Working to Learn and Learning to Work: A state-by-state analysis of high school work-based learning policies

Several pieces of federal legislation, including the Strengthening Career and Technical Education for the 21st Century Act (Perkins V) have encouraged and incentivized states to implement work-based learning policies and programs at the secondary level. Due to the considerable flexibility states have in implementing these programs there are a wide base of best practices and policies to implementing work-based learning in high schools. In order to better understand states’ approaches to work-based learning Bellweather Education Partners and American Student Assistance report on their assessment of each state’s policies. The assessment was based off of a carefully designed rubric which utilized national research on high-quality work-based learning programs. The assessment also included soliciting feedback from state-level experts on work-based learning programsin all 50 states and the District of Columbia. This report provides highlights of the key themes and recommendations identified through the analysis. Through this report state leaders recieve an in depth analysis of their own state's approach to work-based learning while also learning from the research about recommendations to move forward with. The recommendations align closely to the identified criteria within the rubric and offer states a roadmap for implementing robust, high-quality work-based learning that prepares young people for success beyond high school, strengthens the talent pipelines of local businesses, and addresses the economic and workforce needs of entire communities.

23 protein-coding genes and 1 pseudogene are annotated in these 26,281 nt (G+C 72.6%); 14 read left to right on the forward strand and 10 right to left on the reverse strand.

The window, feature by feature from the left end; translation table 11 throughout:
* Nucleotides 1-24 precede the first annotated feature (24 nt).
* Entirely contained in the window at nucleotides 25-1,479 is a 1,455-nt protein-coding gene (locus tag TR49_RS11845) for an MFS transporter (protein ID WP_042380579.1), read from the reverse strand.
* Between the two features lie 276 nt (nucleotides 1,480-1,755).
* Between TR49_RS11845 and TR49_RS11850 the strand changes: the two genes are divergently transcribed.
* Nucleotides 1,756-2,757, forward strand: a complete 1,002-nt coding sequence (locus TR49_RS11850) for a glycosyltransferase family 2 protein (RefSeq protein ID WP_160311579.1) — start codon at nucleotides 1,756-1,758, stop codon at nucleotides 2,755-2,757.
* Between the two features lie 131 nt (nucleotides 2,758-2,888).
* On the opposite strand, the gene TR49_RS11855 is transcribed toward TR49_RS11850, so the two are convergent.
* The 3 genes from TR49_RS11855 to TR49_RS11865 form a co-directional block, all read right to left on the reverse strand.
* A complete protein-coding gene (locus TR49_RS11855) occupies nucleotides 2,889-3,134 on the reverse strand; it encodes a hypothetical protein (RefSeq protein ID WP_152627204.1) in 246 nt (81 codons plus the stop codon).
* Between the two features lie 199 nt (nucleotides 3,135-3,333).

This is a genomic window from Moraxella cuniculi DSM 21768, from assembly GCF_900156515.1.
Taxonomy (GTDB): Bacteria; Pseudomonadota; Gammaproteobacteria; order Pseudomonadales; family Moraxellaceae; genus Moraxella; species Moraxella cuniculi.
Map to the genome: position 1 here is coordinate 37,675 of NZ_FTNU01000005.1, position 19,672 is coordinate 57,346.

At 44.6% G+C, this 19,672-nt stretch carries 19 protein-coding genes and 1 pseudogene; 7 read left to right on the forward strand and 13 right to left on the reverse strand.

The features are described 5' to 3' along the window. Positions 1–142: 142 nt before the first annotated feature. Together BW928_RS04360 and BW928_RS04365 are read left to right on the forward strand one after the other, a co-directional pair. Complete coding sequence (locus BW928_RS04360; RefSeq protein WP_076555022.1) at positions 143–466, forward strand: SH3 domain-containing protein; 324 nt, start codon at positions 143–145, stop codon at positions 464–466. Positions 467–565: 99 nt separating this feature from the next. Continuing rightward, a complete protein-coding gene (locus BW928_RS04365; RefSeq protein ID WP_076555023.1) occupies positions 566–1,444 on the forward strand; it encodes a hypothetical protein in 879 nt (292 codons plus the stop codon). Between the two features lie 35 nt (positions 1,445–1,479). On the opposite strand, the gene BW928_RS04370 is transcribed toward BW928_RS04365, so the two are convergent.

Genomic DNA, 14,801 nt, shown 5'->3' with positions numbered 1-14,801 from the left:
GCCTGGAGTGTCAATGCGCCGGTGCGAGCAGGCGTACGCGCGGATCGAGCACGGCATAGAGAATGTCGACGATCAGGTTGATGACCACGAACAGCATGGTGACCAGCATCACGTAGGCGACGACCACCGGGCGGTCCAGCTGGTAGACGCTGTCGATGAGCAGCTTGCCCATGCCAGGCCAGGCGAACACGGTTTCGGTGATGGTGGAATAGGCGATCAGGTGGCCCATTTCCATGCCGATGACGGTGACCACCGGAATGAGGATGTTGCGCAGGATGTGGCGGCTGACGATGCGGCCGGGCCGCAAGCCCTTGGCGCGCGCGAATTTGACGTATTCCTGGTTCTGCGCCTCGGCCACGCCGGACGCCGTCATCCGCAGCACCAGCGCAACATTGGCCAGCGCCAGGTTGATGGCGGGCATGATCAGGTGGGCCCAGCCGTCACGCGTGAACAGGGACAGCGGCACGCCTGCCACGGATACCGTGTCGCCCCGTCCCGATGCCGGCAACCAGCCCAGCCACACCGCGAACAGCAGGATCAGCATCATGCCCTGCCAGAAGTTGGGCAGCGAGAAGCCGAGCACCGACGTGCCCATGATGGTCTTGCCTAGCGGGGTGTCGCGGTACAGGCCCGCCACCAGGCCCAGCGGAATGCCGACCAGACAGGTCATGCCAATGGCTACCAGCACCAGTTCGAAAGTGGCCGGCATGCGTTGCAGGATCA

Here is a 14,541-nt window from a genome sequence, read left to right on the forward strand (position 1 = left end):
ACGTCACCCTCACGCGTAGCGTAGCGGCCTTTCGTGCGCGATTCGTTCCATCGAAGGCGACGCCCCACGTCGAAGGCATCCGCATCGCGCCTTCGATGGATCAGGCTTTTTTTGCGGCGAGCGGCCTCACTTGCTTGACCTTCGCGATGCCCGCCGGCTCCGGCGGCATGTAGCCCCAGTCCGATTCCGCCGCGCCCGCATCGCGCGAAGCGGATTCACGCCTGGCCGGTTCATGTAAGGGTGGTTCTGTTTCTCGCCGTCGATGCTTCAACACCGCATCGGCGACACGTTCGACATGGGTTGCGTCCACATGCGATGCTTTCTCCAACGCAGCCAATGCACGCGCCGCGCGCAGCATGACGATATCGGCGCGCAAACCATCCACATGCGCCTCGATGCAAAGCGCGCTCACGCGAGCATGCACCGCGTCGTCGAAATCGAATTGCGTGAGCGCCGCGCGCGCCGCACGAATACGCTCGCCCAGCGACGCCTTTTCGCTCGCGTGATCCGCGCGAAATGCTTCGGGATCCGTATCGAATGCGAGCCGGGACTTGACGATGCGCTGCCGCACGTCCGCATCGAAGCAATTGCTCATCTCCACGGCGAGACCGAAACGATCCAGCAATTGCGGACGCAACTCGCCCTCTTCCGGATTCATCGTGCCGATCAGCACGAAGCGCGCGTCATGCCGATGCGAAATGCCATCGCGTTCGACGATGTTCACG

Note: This resource links to a summary of the key findings and recommendations. For the full state-by-state analysis of high school work-based learning, please visit this link.

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March 2021